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CHE 314 ANALYTICAL CHEMISTRY LABORATORY

GROUP: WEDNESDAY

EXPERIMENT 5

TITLE:

WEEK : 4

DATE: 25 03 2015

NAME: KOOGOTSITSE SEKHOBE

STUDENT NUMBER: 200604183

ANALYSIS OF CHLOROFORM
CHROMATOGRAPHY

AND

CARBON

TETRACHLORIDE

BY

GAS

INTRODUCTION
Gas Chromatography (GC) is used to separate volatile components of a mixture. In gas
chromatography, the components of a sample are dissolved in a solvent and vaporized in order to
separate the analytes by distributing the sample between two phases: a stationary phase and a
mobile phase. The mobile phase is a chemically inert gas such as helium or nitrogen that serves
to carry the molecules of the analyte through the heated column. It is within the column that
separation of the components takes place. Molecules partition between the carrier gas (the
mobile phase) and the high boiling liquid (the stationary phase) within the GC column. Therefore
gas chromatography is one of the sole forms of chromatography that does not utilize the mobile
phase for interacting with the analyte. The stationary phase consists of a packed column where
the packing or solid support itself acts as stationary phase, or is coated with the liquid stationary
phase (high boiling polymer). Most analytical gas chromatographs use capillary columns, where
the stationary phase coats the walls of a small-diameter tube directly i.e., 0.25 m film in a 0.32
mm tube (Mustafa, 2012). After components of the mixture move through the GC column, they
reach a detector. Ideally, components of the mixture will reach the detector at varying times due
to differences in the partitioning between mobile and stationary phases. The detector sends a
signal to the chart recorder which results in a peak on the chart paper. The area of the peak is
proportional to the number of molecules generating the signal.
In this experiment, Carbon tetrachloride (CCl4) and Chloroform (CHCl 3) mixture were analyzed
using gas chromatography, the chromatograms obtained from the chromatograph were used to
plot a curve and the results were used to determine the amount in percentage of chloroform in the
unknown.
EXPERIMENTAL SECTION
Apparatus and Reagents
APPARATUS

CHEMICALS

Gas chromatograph with recorder


Volumetric flask (20 mL)
Syringe (L)
vile

Chloroform
Carbon tetrachloride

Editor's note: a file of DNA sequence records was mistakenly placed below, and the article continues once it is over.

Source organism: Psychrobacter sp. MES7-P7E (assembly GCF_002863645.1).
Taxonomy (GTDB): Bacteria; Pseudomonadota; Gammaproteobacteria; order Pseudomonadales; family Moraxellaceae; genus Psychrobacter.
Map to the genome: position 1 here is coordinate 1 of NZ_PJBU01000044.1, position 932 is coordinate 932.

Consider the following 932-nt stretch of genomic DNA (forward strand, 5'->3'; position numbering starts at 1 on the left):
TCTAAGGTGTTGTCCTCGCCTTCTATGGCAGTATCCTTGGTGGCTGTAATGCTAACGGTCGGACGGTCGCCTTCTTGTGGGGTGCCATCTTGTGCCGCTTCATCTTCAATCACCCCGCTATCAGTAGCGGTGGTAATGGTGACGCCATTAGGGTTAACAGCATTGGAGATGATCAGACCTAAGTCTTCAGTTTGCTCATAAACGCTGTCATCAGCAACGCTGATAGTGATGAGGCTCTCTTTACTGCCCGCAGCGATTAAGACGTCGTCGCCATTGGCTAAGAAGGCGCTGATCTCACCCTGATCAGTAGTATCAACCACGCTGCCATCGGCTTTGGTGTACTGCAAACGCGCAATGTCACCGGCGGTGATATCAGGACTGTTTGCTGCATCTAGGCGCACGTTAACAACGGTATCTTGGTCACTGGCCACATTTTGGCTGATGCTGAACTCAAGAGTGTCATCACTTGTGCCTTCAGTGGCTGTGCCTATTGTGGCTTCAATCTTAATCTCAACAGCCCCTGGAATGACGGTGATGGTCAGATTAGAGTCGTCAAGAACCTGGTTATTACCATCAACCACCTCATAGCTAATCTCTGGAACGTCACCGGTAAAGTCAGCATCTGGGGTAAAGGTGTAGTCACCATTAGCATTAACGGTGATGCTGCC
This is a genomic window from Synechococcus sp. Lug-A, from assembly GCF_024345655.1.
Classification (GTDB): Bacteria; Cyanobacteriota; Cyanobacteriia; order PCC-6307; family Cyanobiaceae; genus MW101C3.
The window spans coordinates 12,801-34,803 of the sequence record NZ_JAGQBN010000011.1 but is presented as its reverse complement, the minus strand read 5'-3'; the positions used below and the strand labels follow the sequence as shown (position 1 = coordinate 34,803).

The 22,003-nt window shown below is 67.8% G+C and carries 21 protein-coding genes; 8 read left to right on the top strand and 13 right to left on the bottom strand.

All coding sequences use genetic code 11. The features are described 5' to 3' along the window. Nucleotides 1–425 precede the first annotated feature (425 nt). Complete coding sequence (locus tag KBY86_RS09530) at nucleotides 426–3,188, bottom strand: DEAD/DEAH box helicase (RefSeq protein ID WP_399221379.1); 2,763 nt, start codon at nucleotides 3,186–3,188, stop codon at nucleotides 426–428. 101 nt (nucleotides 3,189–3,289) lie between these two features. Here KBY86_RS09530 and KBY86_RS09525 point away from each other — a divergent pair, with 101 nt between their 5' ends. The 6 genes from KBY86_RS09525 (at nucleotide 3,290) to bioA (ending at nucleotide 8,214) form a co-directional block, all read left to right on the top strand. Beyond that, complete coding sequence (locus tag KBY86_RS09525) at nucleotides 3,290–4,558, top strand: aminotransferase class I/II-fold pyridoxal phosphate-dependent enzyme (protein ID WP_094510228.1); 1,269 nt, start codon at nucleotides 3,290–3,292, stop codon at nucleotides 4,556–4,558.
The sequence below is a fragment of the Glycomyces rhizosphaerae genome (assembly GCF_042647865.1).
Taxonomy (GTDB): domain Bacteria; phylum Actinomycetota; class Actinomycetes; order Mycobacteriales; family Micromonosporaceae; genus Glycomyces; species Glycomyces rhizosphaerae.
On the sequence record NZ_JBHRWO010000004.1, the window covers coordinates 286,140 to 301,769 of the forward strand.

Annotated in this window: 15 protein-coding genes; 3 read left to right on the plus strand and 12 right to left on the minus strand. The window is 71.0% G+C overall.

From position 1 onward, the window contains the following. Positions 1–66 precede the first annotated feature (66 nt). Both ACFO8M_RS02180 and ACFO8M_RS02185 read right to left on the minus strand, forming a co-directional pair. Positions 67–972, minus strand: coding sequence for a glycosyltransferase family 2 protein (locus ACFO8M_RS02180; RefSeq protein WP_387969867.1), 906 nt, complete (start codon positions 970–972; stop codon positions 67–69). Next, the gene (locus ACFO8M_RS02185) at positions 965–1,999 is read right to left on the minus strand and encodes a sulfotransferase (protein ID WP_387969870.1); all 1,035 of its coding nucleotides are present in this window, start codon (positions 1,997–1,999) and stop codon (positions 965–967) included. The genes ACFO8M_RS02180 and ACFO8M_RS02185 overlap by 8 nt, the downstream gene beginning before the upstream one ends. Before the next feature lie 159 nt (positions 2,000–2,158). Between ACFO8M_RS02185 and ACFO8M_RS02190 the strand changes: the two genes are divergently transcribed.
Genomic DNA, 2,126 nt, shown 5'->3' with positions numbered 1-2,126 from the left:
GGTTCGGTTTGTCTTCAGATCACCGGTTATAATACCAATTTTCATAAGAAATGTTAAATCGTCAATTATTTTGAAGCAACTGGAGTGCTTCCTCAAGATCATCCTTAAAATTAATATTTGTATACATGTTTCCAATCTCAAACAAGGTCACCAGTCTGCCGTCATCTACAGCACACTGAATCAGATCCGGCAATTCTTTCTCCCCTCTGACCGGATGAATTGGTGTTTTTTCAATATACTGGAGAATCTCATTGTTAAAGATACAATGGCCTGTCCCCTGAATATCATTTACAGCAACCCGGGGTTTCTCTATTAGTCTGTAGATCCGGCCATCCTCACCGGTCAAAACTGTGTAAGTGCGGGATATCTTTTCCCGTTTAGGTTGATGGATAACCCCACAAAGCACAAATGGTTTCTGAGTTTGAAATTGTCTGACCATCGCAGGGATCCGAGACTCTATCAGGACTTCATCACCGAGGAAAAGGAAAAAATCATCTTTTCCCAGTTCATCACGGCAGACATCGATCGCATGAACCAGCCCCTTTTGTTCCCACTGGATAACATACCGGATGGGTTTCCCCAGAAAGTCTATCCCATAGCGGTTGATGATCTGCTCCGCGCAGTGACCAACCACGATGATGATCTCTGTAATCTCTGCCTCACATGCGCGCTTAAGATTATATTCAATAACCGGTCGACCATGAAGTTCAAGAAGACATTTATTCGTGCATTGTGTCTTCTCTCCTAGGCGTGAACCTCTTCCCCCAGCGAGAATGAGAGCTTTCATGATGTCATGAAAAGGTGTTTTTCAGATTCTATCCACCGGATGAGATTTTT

Hexane
acetone

Procedure
The volumetric flasks were first cleaned with hexane and then acetone before being used. The
standards were then prepared using the 20mL volumetric flasks as follows:

First volumetric flask: 14 L of chlororoform (CHC 3) was added and it was diluted to the mark
with acetone
Second volumetric flask: 2000 L of carbon tetetrachloride (CCl4) was added and the solution
diluted to the mark with acetone.
The solutions in the volumetric flasks were then transferred into the vile to make a standard
series of mixture of CHCl3 and CCl4 that contain 30, 40, 50, 60 and 70 % CHCl 3 by volume.
The total volume of each mixture was 1.5 mL (1500 L) in a vile therefore the volumes of how
much each solution contributed in each standard were as shown in the table below.
CHCl3 in %

volume of CHCl3 in L

volume of CCl4 in L

30

450

1050

40

600

900

50

750

750

60

900

600

70

1050

450

The flow rate of the gas chromatograph was adjusted to the optimum value for CHCl 3, the
temperature of the oven was programmed considering boiling points of the two compounds and
then the five mixtures were each run in the chromatograph and a chromatogram of each was
obtained. Only about 20 L of each sample was run in the chromatograph. The uncombined
solution of CHCl3 and CCl4 were also run. Split injection was used to inject the analytes into the
chromatograph injection port. The parameters set on the gas chromatograph instrument can be
summarized as follows:
Detector: Electron Capture detector

Carrier gas: Nitrogen

Column length: 30 m

column diameter: 320 m film

Mode of injection: split injection

Split ratio: 100:1

Injection temperature: 150 oC

temperature programmed: 70 100 oC

Holding time: 2 minutes

Run time: 15 minutes

Flow rate: 0.5 ml/minute


RESULTS ANALYSIS

GRAPH OF AREA RATIO UNDER THE PEAK OF CHLOROFORM TO TETRACHLORIDE AGAINST 1/R

1.8
f(x) = 0.77x - 0.86
R = 0.89

1.6

1.4

1.2

1
area ratio (CHCl/CCl)
0.8

0.6

0.4

0.2

0
1

1.5

2.5

3.5